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J Bone Miner Metab. 2013 May;31(3):360-5. doi: 10.1007/s00774-012-0395-8. Epub 2012 Oct 18.

Symptomatic intracranial hypertension and prolonged hypocalcemia following treatment of Paget's disease of the skull with zoledronic acid.

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  • 1Unidade de Doenças Osteometabólicas, Serviço de Endocrinologia, Hospital das Clínicas da Faculdade de Medicina da Universidade de São Paulo, São Paulo, Brazil. bferrazd@gmail.com

Abstract

Skull involvement in Paget's disease of bone can lead to neurological symptoms, prompting treatment. Intravenous zoledronic acid (ZA) has emerged as an effective and safe treatment option for patients with Paget's, leading to sustained remission and improved quality of life. A previously untreated 61-year-old female presented with 2-year history of facial asymmetry with progressive hearing impairment. Serum calcium levels were normal with upper normal levels of PTH and low 25OHD levels. Serum alkaline phosphatase was markedly increased and bone scan showed extensive pagetic involvement of the skull. Head CT and MRI revealed hydrocephalus with cerebellar tonsillar herniation, platybasia and basilar invagination. In the absence of clinical signs or symptoms of intracranial hypertension, she was treated with intravenous ZA after 15-day supplementation with calcium and vitamin D. Twelve hours after the infusion, the patient became confused, agitated and disoriented and developed urinary incontinence; cortical sulci became effaced on CT indicating increased intracranial pressure. Over the following days, she developed frank hypocalcemia requiring intravenous calcium infusion and calcitriol. Neurological status returned to normal within 24 h of onset, except for urinary incontinence. Nine months later she remained incontinent and still required calcitriol to maintain normocalcemia. Zoledronic acid is a first-line option for the treatment of Paget's disease, yet there can be complications in particular clinical scenarios such as pagetic hydrocephalus, as seen in this case. Plentiful supplementation of calcium and vitamin D before bisphosphonate therapy is paramount in order to minimize the risk of prolonged post-treatment hypocalcemia.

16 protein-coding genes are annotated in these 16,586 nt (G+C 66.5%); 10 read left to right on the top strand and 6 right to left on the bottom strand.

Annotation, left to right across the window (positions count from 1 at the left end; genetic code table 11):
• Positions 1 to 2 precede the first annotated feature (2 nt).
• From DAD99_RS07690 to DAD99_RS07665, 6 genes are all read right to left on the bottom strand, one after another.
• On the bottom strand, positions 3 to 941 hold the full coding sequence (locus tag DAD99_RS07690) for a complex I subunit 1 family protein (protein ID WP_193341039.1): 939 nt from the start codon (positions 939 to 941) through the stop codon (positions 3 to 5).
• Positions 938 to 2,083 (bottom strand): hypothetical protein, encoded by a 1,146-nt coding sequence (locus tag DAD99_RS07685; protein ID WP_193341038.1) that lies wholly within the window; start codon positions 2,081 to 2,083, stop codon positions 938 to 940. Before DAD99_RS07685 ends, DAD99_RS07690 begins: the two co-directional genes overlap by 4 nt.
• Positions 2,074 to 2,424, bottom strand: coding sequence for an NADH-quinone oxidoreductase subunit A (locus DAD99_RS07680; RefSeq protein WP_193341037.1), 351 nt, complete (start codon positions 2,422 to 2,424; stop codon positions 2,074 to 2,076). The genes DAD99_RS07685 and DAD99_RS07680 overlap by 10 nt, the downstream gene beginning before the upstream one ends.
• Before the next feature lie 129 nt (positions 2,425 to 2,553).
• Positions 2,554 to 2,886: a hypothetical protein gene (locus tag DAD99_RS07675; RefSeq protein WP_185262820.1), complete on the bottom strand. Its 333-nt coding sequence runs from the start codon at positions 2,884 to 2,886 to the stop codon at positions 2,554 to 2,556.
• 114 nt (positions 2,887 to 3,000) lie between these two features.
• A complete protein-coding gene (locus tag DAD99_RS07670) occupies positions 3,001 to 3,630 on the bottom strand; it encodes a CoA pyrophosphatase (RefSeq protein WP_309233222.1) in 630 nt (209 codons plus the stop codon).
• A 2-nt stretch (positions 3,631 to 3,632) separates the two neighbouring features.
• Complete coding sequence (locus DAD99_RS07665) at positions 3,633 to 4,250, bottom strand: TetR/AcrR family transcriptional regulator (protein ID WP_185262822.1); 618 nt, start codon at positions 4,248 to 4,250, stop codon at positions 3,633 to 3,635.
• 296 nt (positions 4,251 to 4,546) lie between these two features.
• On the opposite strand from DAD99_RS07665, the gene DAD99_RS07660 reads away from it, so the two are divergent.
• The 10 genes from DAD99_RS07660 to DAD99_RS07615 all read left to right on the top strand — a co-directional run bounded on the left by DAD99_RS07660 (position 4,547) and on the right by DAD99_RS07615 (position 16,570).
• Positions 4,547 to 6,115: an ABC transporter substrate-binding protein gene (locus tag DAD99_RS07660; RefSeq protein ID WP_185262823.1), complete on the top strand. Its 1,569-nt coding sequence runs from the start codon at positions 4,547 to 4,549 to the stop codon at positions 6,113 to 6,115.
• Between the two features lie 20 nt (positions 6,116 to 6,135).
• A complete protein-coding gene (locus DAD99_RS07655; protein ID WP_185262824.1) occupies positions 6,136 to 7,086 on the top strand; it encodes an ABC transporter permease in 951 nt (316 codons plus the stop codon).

PMID:
23076294
[PubMed - indexed for MEDLINE]
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